At an all-Etobicoke session two weeks ago, Toronto's Design Review Panel got a glimpse at two transformative projects currently remaking Etobicoke Centre: the new Etobicoke Civic Centre (ECC) project which we looked at last week, and the Six Points area reconfiguration. On Friday we also looked at changes made to the road network that were made this Sunday. Today, we look at the public realm plans for the new area that is being reclaimed for the city from the decommissioned spaghetti interchange and surrounding lands at the meeting of Kipling Avenue, Bloor Street, and Dundas Street.

Plan of the new Six Points street grid, image courtesy of the City of Toronto.

The reconfiguration unlocks a significant amount of land for development, of which one plot is earmarked for the new ECC; much of the remainder of the lands at the reconfigured Six Points have now become part of John Tory's Housing Now initiative, a vaguely-defined plan which will see 11 City-owned properties developed for housing including a significant proportion of affordable units. The City also presented several high-rise developments nearby, all of which will contribute to a significant increase in population and density within Etobicoke Centre.

Map of development in Etobicoke Centre, image courtesy of the City of Toronto.

The replacement of the interchange is currently under way: the new Dundas Street alignment opened yesterday, and it is anticipated that demolition and clearance of the bridges and ramps will be completed later this year. As for the construction of the housing and ECC within the now-developable land, no timeline has yet been given.

View of the new Dundas Street on February 16, image by Forum contributor drum118.

The Design Review Panel were presented with an update of the project, and were asked to give feedback on the public realm and future development of the area. This was the second review of the project by the Panel, but since the first review was back in 2014, many Panel members were not on the DRP at that point and were seeing this for the first time.

While they were happy that the interchange was coming down in favour of an at-grade street network, the Panel was not overly pleased with the plans in place, or lack thereof, for the Six Points neighbourhood. They took issue with the design of the new Dundas Street, stating that the street was too wide. Though Dundas now incorporates wide sidewalks, elevated bike lanes, street trees, and a landscaped median, Panelists criticized the excessive width of the six-lane road, claiming that despite these urban elements, the new Dundas was designed as a highway conducive to speedy traffic that would create a hostile environment for pedestrians and cyclists. They acknowledged, however, that since the project was nearly complete, there was not much that could be done about this.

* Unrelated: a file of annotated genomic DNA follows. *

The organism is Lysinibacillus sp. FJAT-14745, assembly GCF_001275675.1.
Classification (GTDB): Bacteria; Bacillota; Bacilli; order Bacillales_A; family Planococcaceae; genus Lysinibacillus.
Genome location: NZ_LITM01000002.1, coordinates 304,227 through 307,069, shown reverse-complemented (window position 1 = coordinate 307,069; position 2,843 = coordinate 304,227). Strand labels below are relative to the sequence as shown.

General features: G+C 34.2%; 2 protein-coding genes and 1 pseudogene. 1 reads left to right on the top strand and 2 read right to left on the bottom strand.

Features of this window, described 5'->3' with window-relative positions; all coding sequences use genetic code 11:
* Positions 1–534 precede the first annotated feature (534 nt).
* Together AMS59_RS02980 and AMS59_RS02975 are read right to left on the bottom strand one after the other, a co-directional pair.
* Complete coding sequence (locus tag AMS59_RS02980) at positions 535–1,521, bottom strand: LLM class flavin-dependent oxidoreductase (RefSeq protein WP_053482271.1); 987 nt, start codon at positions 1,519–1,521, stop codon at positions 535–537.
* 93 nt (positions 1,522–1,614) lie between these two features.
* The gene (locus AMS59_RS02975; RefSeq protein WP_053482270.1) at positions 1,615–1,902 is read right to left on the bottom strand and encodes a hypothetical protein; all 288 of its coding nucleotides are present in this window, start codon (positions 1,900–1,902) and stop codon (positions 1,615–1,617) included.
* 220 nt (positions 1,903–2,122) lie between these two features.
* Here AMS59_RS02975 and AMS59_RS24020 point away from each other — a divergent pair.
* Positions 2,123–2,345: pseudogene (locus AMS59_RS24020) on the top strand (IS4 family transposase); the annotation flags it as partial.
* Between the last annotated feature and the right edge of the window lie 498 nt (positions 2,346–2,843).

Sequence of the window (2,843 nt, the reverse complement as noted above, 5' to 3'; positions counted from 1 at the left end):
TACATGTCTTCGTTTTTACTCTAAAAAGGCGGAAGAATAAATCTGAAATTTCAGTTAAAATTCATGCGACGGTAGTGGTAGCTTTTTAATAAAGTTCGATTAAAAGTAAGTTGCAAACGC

View of the new Dundas Street on February 16, image by Forum contributor drum118.

Panel members were also displeased with the lack of a clear holistic vision for the neighbourhood. They criticized the recent development in the extended area as being more like a "tower-in-the-park typology, a continuation of a suburban model that hasn't really worked so well". They described the nearby high-rise developments as "inward-looking", and "a collection of islands...buildings in isolation with no connection between, and each with its own internal street network". While the reconfiguration of the Six Points area helps to urbanize the heart of the Etobicoke Centre area, unifying elements that will create a true neighbourhood are lacking.

Panel members suggested that a continuous streetwall or a continuous public realm of connected green spaces could help to mitigate the suburban feel of isolation. Neither are apparent in the City's proposed plans. The City did present a rough concept for a linear connection of green spaces along Dundas, but Panel members were unconvinced, and acknowledged that the current zoning might not encourage that to happen.

Public realm plan for Etobicoke Centre, image courtesy of the City of Toronto.

They also recommended that the City think of other typologies beyond the tower-and-podium model, and that the vision needed room for more intimate, smaller spaces throughout that would humanize the neighbourhood, rather than the proposed wide expanses of boulevards and point towers.

The Panel also lamented the lack of coordination with the ECC project, and how both that and the Six Points redesign seemed to be happening independently with no sense of context. Panel members were optimistic, however, in stating that the Housing Now initiative provided a "phenomenal opportunity for a new urban neighbourhood while simultaneously processing ECC".

Conceptual massing of Housing Now development based on current zoning, image courtesy of the City of Toronto.

Panelists claimed that there was "no continuous identity of city centre here" and that they would be "despondent and ashamed if this ended up as a tower-in-the-park neighbourhood". However, they emphasized that Housing Now could be a precedent-setting development, much like a "St. Lawrence neighbourhood in Etobicoke", and strongly encouraged the City team to rethink their approach to this area.

We will keep you updated as the Six Points reconfiguration and the subsequent developments advance, but in the meantime, you can tell us what you think by checking out the associated Forum thread or by leaving a comment in the space provided on this page.

Related Companies:  Adamson Associates Architects, Entuitive, EQ Building Performance Inc.